By Adam Lisonbee — For 200 years, the South Pole has attracted the brave, restless, and intrepid among us. It has, like Everest, inspired mankind to explore the very fringes of human capability and endurance.
The first known footfall on the ice of Antarctica was around 1820, when American John Davis walked the barren shores of the new continent. Roald Amundsen, a Norwegian, won the race for the Pole on December 14, 1911. One month later, the British explorer, Robert Falcon Scott, also reached the Pole.
Since then, Antarctic expeditions have continued to inspire and challenge those who brave the lonely whitescape, and the bitter cold.
In December 1989, Reinhold Messmer, the accomplished mountaineer, and German sailor, Armund Fuchs, became the first to traverse Antarctica via the South Pole without animal or motorized help. The pair used skis and were pulled by kites to travel across the snow and ice.
More recently, Norwegian Aleksander Gamme and Australians James Castrission and Justin Jones became the first people to travel from the coast to the Pole, and back without support, and without the aid of animals, motors, or kites.
And now, there’s a new race to the South Pole. A bike race.
Daniel Burton, a former computer programmer from Saratoga Springs, Utah, started riding his mountain bike when years of sitting at a desk led to high blood pressure, unhealthy cholesterol numbers, and extra pounds. Riding helped him get healthy again, and inspired him to help others do the same.
When his programming career ended, he founded Epic Biking, a bike shop in Saratoga Springs. His goal? “Getting people out on bikes.” Daniel wrote on his blog that “I… decided I wanted to do something to help others. So I opened a bike store to help others get the health benefits of an active cycling lifestyle.”
His passion for cycling inspired him to start riding long hours. He is a six-time finisher of Logan to Jackson (LOTOJA), the longest sanctioned one-day road race in the United States. Dan has also developed a fondness for riding in the snow on a fat bike.
Fat bikes are specialty bikes, built for snow and sand, and feature tires that are four inches wide, double the width of a standard mountain bike tire. The wide tires and low tire pressure make floating through snow and sand much easier than standard side tires.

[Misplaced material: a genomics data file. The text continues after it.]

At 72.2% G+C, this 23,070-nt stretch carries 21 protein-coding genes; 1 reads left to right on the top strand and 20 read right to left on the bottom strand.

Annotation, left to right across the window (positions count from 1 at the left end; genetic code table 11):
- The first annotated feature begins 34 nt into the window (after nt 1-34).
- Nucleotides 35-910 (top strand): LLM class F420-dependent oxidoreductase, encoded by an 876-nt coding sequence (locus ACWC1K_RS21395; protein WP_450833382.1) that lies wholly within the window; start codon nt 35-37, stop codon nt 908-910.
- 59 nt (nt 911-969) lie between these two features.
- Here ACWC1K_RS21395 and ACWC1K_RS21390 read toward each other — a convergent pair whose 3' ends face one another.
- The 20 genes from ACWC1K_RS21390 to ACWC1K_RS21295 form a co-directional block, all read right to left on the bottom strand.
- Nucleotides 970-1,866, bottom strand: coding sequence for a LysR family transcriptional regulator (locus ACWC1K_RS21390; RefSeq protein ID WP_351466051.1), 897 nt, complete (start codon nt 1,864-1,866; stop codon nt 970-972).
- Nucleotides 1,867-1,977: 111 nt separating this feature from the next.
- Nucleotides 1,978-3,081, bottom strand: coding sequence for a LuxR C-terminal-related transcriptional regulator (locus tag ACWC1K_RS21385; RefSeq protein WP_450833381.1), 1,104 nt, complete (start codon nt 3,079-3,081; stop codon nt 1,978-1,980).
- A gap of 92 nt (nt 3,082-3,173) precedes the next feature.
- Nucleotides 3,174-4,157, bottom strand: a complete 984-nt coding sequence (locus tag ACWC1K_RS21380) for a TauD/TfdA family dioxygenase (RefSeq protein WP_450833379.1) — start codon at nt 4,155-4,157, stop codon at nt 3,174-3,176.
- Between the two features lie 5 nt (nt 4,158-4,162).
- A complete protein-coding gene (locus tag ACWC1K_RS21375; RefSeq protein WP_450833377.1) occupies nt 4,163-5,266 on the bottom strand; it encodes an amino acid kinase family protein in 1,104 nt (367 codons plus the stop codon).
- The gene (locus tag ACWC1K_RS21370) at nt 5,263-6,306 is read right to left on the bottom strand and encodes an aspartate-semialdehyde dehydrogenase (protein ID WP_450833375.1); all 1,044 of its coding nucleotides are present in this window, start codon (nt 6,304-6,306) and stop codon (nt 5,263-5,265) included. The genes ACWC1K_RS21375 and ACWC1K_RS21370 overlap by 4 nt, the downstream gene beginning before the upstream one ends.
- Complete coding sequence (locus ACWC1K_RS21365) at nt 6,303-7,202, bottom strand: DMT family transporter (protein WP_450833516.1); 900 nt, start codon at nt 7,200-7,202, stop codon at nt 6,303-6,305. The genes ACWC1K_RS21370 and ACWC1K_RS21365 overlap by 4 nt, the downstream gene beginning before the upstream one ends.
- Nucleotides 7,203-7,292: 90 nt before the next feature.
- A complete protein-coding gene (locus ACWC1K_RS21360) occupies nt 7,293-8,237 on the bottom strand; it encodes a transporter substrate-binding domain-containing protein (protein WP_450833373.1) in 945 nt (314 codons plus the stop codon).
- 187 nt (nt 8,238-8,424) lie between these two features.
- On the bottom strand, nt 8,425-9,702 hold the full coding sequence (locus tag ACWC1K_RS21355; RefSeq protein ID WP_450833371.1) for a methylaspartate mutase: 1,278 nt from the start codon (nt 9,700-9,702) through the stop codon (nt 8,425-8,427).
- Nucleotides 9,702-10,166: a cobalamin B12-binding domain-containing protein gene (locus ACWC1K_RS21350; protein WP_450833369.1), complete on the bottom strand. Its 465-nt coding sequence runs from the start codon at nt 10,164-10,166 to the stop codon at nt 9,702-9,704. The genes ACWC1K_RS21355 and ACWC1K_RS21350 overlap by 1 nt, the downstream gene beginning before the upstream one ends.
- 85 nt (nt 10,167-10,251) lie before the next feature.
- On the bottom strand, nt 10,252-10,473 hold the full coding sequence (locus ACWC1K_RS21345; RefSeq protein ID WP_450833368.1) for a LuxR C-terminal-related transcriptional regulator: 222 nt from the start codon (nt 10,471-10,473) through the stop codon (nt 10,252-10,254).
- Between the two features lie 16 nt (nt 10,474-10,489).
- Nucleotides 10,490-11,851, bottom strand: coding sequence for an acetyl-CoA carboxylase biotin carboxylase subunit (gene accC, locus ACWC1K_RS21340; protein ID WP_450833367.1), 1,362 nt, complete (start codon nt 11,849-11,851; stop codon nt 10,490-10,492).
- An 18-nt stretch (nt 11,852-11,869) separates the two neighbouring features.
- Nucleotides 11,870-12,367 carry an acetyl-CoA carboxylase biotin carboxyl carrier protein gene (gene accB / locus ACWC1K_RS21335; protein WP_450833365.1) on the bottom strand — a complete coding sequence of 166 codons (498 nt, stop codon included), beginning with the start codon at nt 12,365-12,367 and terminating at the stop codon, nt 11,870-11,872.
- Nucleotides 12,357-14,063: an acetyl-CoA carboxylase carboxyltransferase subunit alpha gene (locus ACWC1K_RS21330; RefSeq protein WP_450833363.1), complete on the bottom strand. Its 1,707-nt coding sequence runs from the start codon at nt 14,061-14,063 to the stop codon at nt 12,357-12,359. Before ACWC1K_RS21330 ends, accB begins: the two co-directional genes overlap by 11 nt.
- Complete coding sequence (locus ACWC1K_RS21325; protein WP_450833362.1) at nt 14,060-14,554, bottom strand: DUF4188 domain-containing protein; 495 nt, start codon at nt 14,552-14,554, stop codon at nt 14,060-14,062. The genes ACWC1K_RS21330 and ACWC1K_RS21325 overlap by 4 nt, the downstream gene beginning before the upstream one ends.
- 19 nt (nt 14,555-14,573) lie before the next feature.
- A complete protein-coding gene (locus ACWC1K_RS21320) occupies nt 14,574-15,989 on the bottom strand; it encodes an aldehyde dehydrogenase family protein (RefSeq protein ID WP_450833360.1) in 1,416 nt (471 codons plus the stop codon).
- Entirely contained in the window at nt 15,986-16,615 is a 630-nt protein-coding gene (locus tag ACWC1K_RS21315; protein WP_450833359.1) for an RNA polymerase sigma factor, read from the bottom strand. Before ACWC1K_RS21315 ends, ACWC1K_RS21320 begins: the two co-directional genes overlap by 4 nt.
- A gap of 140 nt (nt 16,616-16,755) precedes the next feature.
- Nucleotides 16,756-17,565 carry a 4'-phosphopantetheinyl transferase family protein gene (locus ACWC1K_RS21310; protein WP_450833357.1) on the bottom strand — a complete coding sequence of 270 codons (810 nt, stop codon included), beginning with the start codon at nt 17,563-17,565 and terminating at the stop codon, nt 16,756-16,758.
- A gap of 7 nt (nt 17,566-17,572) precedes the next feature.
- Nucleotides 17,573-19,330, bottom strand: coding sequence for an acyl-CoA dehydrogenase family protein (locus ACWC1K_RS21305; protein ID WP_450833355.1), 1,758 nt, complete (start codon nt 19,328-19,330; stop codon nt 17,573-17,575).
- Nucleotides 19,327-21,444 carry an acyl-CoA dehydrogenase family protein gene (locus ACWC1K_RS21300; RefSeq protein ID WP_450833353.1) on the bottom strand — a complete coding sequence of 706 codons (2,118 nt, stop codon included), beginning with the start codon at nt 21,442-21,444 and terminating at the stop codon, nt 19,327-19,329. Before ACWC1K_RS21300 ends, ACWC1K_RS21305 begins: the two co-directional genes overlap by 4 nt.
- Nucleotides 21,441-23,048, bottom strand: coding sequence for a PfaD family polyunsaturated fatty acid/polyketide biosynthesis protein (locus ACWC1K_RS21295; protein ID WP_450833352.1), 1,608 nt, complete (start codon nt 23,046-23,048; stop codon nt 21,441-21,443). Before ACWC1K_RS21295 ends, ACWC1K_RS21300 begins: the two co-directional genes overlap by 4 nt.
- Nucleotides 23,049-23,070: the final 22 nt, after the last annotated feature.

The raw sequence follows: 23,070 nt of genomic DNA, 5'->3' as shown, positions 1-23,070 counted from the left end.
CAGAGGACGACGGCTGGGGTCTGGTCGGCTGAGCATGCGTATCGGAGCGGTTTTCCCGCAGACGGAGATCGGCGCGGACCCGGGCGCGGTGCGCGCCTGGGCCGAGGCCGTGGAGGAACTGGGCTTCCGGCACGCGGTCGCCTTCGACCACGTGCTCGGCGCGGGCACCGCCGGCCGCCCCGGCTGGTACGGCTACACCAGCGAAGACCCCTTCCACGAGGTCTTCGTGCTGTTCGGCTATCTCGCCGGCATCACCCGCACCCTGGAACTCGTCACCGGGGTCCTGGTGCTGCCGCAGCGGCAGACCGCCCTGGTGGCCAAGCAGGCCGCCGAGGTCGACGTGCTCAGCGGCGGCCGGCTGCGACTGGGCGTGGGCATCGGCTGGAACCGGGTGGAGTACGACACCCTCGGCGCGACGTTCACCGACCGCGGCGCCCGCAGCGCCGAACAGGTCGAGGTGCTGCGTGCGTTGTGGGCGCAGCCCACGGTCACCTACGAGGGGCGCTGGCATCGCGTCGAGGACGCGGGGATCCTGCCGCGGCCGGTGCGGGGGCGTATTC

Daniel’s quest to inspire others to ride, and to be healthy, has taken a southward turn, indeed, as far south as anyone can go. He hopes to become the first person to ride a bike to the South Pole. He’s not the only one trying to claim that title. In fact, he won’t be the first to even attempt the quest.
Eric Larsen, from Boulder, Colorado attempted to reach the South Pole by fat bike in December 2012. Eric, no stranger to remote expeditions, successfully became the first person to touch the North and South Poles, and the summit of Everest, in a one-year period.
Eric set out to be the first to ride a bike to the South Pole, but was turned back by dangerous ice, harsh winds, and extreme cold. “I… wasn’t making the progress I had hoped,” he wrote on his website. His choice was a difficult one, but was made knowing that it was better to turn back while he still could, then risk further disaster by continuing south. “This was not the first time that this icy place has turned back an expedition.”
The route Eric used started in Hercules Inlet, some 750 miles from the South Pole.
And now Daniel hopes to follow, and surpass, Eric’s attempt. Daniel isn’t alone in that ambition. Australian Kate Leeming and Spaniard Juan Menendez Granados are also planning to ride fat bikes to the South Pole.
“It’s a race.” said Daniel.
If conditions allow, Daniel will ride to the Pole, and then all the way back to Hercules Inlet, a journey of 1500 miles that will take 60 days, maybe longer. Starting at sea level, the ride will climb to 9301 feet, most likely with a headwind and potential snowdrifts.
“I hope my trip to the South Pole will inspire others to get out and ride a bike,” Daniel wrote.
Like others before him, the South Pole has inspired Daniel to do something impossible.. But proving the impossible to be doable is what has sparked exploration and discovery for centuries. Riding a bike to the South Pole won’t save the world, but it might just inspire someone with a few extra pounds, high blood pressure, and dangerous cholesterol levels to start pedaling around the block and up the street.
And from there? The possibilities are limitless.
Daniel is trying to raise $84,000 to attempt the expedition if he does it solo, or $165,000 if his neighbor, Todd Tueller, comes with him. A third option for the duo is to bring a cameraman to document the adventure. This option would cost up to $600,000. To find out more about Daniel Burton’s trip or to donate, visit epicbiking.com. For more about Eric Larsen’s attempt, visit ericlarsenexplore.com.
- Blog epicsouthpole.blogspot.com
- Facebook Page facebook.com/SouthPoleEpic
- YouTube page www.youtube.com/user/EpicBiking